A Footwear News article cited data from Circana (formerly IRI and The NPD Group) that sales “slowed in the first quarter of 2023 as demand softened and warmer weather impacted boot sales,” although Beth Goldstein, Circana’s footwear and accessories analyst said that “steady price increases managed to keep the overall revenue losses in the low single digits”.

Circana cited performance footwear as a bright spot with sales rising 2% in the quarter to $1.8 billion, driven by the sports segment.  However, for the leisure footwear category, wholesale sales slipped 3% and fashion footwear fell 4% in the first quarter. “These declines can be felt mostly in the boot segment, which experienced a challenging season due to the mild winter weather in the U.S. this year.”

Map of U.S. showing Weather-Driven Demand percentages of Q1 2023 vs. 2022Planalytics’ Weather-Driven Demand (WDD) metrics for the boot category confirm Circana’s findings and show that most regions struggled against strong headwinds due to warmer temperatures. For the U.S. overall, there was a negative 4.4% weather impact on the category.

Circana noted that the Pacific states of California, Oregon, and Washington showed strong sales gains, and that due to “the atypical winter weather, the top five (and nine of the top 10) fastest-growing cities for cold-weather boot sales in the period were in California.”  The map above shows Planalytics’ WDD calculations for the quarter and confirm Circana’s findings. For retail Q1 (February through April), Planalytics reports +21% WDD (vs. LY) for Los Angeles, +9% for San Francisco, and +4% for Portland.

On the other hand, unfavorable weather conditions hurt sales in the Midwest and Northeast.  Negative year-over-year WDD metrics for Q1 include Pittsburgh -24%, Indianapolis -19%, Boston -16%, Chicago -12%, and New York City -10%.

Check out the “Profiting from Predictive Weather-Driven Demand Analytics” white paper to learn more about WDD analytics and the benefits businesses can capture by measuring and proactively planning for an ever-present and constantly changing driver of consumer demand.


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SAP Sapphire & ASUG Annual Conference

Planalytics will be featured at this year’s SAP Sapphire & ASUG Annual Conference from May 16 – 17, at the Orange County Conference Center in Orlando, Florida. 

If you are interested in learning more about weather-driven demand analytics or Planalytics and would like to schedule a time to meet up at the conference, contact dfrieberg@planalytics.com or contact us.

Learn more about the Planalytics|SAP partnership. 

View additional event info here.

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Weather-Driven Demand Analytics Can Help Restaurants Pursue Growth-Boosting Strategies.

In a recent report – Cooking up extraordinary growth for restaurants during a downturn – McKinsey & Company discussed the challenging landscape facing the restaurant industry and opportunities that strategic and innovative companies can pursue to achieve sustainable growth and profitability.

The report offers a lot of great information including what McKinsey highlights as “eight ingredients” for growth.

Front-of-house ingredients:

data-driven marketing
• revenue growth management
• store development, footprints, and formats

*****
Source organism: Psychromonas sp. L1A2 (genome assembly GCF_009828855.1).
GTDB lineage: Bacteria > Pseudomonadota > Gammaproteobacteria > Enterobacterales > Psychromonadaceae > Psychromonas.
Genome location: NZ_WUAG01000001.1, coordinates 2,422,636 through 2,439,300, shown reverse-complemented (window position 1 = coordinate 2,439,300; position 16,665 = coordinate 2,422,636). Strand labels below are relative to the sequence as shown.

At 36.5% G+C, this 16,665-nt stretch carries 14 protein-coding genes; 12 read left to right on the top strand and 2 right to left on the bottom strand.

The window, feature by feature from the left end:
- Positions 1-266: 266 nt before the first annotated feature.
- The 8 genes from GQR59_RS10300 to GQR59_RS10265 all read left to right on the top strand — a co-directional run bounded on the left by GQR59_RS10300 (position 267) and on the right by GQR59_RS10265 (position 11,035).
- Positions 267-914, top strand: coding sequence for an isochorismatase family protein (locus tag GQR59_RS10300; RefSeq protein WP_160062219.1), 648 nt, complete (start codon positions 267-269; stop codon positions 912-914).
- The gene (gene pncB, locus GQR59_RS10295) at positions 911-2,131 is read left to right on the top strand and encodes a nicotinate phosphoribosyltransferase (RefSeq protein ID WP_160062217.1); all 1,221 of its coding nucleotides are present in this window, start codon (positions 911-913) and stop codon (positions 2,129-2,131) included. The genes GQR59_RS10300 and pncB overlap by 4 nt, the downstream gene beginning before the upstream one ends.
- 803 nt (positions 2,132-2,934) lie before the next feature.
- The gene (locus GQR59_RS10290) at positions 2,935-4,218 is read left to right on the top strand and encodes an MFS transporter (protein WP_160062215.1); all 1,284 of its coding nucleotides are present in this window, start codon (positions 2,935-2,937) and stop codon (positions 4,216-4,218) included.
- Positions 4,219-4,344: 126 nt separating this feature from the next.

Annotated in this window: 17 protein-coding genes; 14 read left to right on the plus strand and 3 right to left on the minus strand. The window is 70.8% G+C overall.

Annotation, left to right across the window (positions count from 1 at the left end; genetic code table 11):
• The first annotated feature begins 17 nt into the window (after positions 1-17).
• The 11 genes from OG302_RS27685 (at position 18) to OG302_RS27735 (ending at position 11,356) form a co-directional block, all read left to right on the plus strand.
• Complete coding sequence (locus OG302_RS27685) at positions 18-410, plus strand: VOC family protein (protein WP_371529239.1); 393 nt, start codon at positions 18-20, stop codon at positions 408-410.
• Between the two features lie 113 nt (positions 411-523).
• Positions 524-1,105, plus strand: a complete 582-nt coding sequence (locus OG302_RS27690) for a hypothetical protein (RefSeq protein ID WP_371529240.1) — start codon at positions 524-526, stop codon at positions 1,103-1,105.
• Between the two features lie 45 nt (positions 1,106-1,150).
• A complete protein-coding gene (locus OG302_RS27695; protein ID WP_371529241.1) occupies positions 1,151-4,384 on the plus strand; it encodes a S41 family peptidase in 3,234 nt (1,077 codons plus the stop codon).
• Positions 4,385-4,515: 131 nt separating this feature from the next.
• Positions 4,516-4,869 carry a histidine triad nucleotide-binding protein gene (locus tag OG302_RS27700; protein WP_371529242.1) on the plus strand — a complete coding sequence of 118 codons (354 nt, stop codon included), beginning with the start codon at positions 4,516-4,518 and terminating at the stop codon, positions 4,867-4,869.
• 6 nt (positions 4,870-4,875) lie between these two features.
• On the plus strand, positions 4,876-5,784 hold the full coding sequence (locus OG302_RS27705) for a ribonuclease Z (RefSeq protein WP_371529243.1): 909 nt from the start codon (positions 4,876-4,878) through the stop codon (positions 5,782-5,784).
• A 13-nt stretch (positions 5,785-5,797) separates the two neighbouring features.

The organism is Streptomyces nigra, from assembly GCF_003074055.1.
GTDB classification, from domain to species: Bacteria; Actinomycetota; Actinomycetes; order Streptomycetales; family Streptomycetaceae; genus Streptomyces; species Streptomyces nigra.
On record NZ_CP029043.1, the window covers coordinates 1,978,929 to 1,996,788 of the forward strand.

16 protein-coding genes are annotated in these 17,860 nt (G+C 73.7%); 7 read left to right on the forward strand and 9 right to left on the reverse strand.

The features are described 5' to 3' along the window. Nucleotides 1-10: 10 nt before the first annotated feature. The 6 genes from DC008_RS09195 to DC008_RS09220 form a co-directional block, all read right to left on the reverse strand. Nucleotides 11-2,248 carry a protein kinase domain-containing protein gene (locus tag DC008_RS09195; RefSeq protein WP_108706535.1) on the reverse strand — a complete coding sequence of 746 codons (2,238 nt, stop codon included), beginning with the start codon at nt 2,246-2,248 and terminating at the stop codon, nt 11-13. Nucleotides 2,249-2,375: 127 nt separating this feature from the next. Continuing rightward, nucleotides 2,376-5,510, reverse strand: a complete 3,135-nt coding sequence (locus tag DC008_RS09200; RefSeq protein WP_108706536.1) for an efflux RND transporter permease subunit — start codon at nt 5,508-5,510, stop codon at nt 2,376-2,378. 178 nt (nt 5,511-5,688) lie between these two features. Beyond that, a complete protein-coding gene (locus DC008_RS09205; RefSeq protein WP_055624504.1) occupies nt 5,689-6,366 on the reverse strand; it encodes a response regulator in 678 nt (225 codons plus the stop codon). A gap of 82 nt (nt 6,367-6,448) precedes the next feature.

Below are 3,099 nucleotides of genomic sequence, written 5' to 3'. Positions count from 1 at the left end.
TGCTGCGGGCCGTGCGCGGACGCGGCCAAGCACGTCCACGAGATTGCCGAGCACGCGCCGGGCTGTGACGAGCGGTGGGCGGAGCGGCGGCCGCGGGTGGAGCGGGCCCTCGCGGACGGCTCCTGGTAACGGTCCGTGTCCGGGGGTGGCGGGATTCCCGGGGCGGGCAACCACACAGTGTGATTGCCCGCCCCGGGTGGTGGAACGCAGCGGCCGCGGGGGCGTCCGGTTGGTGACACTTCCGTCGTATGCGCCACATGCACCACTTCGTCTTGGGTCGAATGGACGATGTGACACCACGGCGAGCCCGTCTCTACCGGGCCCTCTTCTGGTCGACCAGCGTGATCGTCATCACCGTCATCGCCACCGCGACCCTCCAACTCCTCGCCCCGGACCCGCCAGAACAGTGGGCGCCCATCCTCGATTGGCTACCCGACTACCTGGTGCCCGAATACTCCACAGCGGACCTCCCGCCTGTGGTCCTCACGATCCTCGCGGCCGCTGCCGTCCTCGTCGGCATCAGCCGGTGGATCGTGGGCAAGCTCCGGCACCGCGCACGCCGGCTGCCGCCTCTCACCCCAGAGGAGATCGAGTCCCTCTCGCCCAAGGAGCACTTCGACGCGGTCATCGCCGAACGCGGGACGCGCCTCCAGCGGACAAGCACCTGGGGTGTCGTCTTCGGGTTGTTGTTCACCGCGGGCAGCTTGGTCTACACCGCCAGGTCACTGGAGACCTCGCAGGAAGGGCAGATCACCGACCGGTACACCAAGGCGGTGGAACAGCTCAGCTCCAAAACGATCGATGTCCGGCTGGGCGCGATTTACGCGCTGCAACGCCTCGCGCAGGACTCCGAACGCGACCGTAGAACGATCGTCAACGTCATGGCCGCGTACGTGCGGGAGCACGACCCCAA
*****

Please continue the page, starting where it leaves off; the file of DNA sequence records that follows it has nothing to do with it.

• new revenue streams

Back-of-house ingredients:

• sourcing
restaurant operations
• enterprise organization and operating model
technology and analytics

Planalytics has worked with many leading quick service restaurant (QSR) chains over the years, providing weather-driven demand (WDD) analytics that help companies address some of the key areas listed (bolded above). WDD analytics isolate and quantify the impact that changes in the weather have on consumer buying. These metrics can be calculated at the total transactions or traffic level (by channel – dine-in, drive-through, delivery, etc.) and for specific products (salads, cold beverages, etc.). Weather-driven demand analytics are available on a market-by-market basis on a daily or weekly basis.

Will unfavorable weather keep customers from visiting restaurants or ordering specific menu items? Will traffic shift to online orders and delivery? Is there an opportunity to capture more sales due to an upcoming change in the weather? Since the weather impacts customers, their activities, and their purchases each day, it is an important factor to monitor and act on. Below are examples of how businesses can leverage Planalytics weather impact analytics.

WDD for data-driven marketing: Improve ROAS (return on advertising spend) and other key performance metrics by optimizing when to spend in certain markets and what products/content to feature based on the weather. Can you save advertising budget (or shift to more favorable markets) when traffic and sales will be down due to poor weather?

WDD for restaurant operations: McKinsey’s report mentions opportunities for reducing food waste and optimizing staffing as two areas of opportunity. WDD analytics can help with both. Reducing perishable inventories in locations expected to have lower traffic and sales due to negative weather conditions is a great way to minimize waste and costs. For labor costs, hours can be trimmed when unfavorable weather slows sales, or staff can be added proactively ahead of expected high-demand periods to ensure high customer service levels are maintained.

WDD for technology and analytics: WDD analytics help businesses put a number on the most consistently impactful external driver of consumer purchasing. As businesses build out machine learning (ML) platforms, planning and forecasting technologies, and customer engagement solutions, integration-ready WDD analytics are an optimization layer that restaurants can rapidly systemize and scale for key business processes. From understanding sales performance or determining if a promotion was successful to looking ahead and identifying opportunities to drive and capture additional sales, weather-driven demand offers a valuable perspective for restaurants.

Learn more by reading 4 ways restaurants leverage weather analytics.